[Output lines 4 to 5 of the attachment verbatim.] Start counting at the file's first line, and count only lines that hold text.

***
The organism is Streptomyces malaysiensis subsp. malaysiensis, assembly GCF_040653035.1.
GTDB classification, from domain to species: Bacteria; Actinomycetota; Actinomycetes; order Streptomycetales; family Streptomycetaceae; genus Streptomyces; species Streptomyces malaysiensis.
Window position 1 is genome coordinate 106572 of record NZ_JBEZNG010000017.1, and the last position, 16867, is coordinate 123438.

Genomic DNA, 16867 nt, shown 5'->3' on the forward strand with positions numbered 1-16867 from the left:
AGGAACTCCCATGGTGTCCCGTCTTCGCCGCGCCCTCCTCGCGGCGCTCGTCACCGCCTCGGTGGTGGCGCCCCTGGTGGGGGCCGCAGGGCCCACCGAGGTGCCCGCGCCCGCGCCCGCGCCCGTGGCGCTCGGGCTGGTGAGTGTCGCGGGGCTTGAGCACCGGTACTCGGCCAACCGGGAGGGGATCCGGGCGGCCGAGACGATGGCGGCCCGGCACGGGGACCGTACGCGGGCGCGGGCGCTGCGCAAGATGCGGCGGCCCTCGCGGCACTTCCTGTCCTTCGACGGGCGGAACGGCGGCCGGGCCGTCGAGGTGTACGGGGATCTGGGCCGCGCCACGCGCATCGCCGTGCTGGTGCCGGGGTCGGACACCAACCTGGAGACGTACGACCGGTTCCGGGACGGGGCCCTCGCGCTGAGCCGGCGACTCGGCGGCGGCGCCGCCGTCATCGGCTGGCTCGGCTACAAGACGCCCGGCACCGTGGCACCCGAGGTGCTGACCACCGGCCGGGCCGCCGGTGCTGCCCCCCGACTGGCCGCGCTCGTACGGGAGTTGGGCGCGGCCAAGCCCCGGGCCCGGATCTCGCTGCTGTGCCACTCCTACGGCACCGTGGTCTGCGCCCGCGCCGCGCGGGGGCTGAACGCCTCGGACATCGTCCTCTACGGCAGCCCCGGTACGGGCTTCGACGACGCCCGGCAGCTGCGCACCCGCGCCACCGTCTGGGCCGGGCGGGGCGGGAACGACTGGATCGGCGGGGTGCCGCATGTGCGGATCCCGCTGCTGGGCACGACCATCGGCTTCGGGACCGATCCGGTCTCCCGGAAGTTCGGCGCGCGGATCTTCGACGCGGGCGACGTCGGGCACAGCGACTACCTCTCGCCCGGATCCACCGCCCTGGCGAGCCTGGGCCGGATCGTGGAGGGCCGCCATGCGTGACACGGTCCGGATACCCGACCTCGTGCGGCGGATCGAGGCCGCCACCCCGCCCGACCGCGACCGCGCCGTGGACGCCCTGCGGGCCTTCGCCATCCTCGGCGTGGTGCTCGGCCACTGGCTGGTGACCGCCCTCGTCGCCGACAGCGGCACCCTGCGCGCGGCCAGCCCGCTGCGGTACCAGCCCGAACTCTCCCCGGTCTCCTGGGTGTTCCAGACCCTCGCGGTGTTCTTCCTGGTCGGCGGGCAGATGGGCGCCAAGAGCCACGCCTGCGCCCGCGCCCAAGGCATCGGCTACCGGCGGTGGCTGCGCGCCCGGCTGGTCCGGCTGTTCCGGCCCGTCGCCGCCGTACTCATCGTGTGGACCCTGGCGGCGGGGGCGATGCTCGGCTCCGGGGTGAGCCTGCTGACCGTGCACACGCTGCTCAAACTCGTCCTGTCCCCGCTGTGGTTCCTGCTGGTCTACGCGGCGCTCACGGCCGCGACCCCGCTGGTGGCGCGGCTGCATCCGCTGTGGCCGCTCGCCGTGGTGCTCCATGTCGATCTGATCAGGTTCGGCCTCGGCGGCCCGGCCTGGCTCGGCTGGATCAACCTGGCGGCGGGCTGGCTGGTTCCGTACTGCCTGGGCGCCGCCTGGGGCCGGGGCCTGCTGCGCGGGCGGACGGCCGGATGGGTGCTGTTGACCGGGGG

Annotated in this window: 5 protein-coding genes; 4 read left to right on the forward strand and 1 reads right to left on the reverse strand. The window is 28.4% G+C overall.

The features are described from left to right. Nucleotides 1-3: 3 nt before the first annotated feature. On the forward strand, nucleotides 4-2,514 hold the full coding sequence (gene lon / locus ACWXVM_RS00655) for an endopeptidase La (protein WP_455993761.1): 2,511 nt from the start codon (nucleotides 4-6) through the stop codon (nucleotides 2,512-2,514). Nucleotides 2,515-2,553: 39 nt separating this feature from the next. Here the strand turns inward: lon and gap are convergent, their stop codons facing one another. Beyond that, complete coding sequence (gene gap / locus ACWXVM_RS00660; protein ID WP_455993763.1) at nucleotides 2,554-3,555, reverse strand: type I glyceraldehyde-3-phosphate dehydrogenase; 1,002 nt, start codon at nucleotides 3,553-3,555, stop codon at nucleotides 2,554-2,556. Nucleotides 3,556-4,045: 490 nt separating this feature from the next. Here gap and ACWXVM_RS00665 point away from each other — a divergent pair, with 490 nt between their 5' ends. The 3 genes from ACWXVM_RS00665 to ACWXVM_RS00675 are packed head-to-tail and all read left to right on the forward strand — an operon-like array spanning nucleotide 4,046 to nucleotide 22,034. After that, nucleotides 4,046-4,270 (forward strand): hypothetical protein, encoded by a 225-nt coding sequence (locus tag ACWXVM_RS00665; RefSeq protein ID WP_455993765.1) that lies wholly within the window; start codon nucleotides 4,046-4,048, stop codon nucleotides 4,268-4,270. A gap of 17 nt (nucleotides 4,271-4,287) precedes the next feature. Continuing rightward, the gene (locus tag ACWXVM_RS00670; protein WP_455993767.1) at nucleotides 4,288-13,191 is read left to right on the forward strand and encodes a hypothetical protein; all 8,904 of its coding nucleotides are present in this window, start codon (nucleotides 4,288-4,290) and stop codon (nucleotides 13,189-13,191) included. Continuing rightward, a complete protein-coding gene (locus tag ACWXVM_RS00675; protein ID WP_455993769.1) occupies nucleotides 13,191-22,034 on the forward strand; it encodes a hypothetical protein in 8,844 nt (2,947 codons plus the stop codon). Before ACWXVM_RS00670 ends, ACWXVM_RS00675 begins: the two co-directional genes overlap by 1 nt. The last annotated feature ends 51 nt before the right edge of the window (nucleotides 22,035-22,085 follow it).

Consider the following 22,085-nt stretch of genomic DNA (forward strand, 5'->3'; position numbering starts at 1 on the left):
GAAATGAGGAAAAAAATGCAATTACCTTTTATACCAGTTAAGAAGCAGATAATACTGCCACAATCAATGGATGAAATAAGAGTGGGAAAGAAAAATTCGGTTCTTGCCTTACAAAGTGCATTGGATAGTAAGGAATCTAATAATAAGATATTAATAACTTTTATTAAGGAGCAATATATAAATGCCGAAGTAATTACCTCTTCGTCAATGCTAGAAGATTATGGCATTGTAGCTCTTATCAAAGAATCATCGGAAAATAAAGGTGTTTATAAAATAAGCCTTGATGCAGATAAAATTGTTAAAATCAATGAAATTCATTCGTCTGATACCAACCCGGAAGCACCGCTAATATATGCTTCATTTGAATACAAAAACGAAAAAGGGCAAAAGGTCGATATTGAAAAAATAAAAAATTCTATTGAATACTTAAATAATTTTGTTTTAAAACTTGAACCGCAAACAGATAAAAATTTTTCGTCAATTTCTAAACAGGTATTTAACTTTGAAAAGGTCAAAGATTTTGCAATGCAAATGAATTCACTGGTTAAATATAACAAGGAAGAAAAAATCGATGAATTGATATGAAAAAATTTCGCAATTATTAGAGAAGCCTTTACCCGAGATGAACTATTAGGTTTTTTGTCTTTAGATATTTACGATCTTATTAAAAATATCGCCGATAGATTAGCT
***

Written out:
Genomic DNA, 16867 nt, shown 5'->3' on the forward strand with positions numbered 1-16867 from the left:
AGGAACTCCCATGGTGTCCCGTCTTCGCCGCGCCCTCCTCGCGGCGCTCGTCACCGCCTCGGTGGTGGCGCCCCTGGTGGGGGCCGCAGGGCCCACCGAGGTGCCCGCGCCCGCGCCCGCGCCCGTGGCGCTCGGGCTGGTGAGTGTCGCGGGGCTTGAGCACCGGTACTCGGCCAACCGGGAGGGGATCCGGGCGGCCGAGACGATGGCGGCCCGGCACGGGGACCGTACGCGGGCGCGGGCGCTGCGCAAGATGCGGCGGCCCTCGCGGCACTTCCTGTCCTTCGACGGGCGGAACGGCGGCCGGGCCGTCGAGGTGTACGGGGATCTGGGCCGCGCCACGCGCATCGCCGTGCTGGTGCCGGGGTCGGACACCAACCTGGAGACGTACGACCGGTTCCGGGACGGGGCCCTCGCGCTGAGCCGGCGACTCGGCGGCGGCGCCGCCGTCATCGGCTGGCTCGGCTACAAGACGCCCGGCACCGTGGCACCCGAGGTGCTGACCACCGGCCGGGCCGCCGGTGCTGCCCCCCGACTGGCCGCGCTCGTACGGGAGTTGGGCGCGGCCAAGCCCCGGGCCCGGATCTCGCTGCTGTGCCACTCCTACGGCACCGTGGTCTGCGCCCGCGCCGCGCGGGGGCTGAACGCCTCGGACATCGTCCTCTACGGCAGCCCCGGTACGGGCTTCGACGACGCCCGGCAGCTGCGCACCCGCGCCACCGTCTGGGCCGGGCGGGGCGGGAACGACTGGATCGGCGGGGTGCCGCATGTGCGGATCCCGCTGCTGGGCACGACCATCGGCTTCGGGACCGATCCGGTCTCCCGGAAGTTCGGCGCGCGGATCTTCGACGCGGGCGACGTCGGGCACAGCGACTACCTCTCGCCCGGATCCACCGCCCTGGCGAGCCTGGGCCGGATCGTGGAGGGCCGCCATGCGTGACACGGTCCGGATACCCGACCTCGTGCGGCGGATCGAGGCCGCCACCCCGCCCGACCGCGACCGCGCCGTGGACGCCCTGCGGGCCTTCGCCATCCTCGGCGTGGTGCTCGGCCACTGGCTGGTGACCGCCCTCGTCGCCGACAGCGGCACCCTGCGCGCGGCCAGCCCGCTGCGGTACCAGCCCGAACTCTCCCCGGTCTCCTGGGTGTTCCAGACCCTCGCGGTGTTCTTCCTGGTCGGCGGGCAGATGGGCGCCAAGAGCCACGCCTGCGCCCGCGCCCAAGGCATCGGCTACCGGCGGTGGCTGCGCGCCCGGCTGGTCCGGCTGTTCCGGCCCGTCGCCGCCGTACTCATCGTGTGGACCCTGGCGGCGGGGGCGATGCTCGGCTCCGGGGTGAGCCTGCTGACCGTGCACACGCTGCTCAAACTCGTCCTGTCCCCGCTGTGGTTCCTGCTGGTCTACGCGGCGCTCACGGCCGCGACCCCGCTGGTGGCGCGGCTGCATCCGCTGTGGCCGCTCGCCGTGGTGCTCCATGTCGATCTGATCAGGTTCGGCCTCGGCGGCCCGGCCTGGCTCGGCTGGATCAACCTGGCGGCGGGCTGGCTGGTTCCGTACTGCCTGGGCGCCGCCTGGGGCCGGGGCCTGCTGCGCGGGCGGACGGCCGGATGGGTGCTGTTGACCGGGGG